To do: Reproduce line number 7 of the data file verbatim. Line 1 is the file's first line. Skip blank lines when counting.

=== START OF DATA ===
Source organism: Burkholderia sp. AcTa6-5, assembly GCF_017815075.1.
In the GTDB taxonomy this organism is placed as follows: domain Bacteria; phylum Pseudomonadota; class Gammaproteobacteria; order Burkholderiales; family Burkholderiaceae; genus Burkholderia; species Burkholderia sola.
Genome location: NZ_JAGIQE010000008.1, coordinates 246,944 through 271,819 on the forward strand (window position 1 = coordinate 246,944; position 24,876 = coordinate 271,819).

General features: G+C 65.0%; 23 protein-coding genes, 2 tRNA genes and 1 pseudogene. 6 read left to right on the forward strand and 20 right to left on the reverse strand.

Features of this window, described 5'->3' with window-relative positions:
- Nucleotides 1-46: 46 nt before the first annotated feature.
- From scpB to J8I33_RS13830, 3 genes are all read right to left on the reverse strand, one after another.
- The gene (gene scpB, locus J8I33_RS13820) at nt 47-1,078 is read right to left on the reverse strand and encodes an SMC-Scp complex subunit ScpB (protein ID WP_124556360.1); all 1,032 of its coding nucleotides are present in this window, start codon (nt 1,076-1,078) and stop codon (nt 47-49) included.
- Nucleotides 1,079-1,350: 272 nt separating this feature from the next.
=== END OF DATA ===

- From scpB to J8I33_RS13830, 3 genes are all read right to left on the reverse strand, one after another.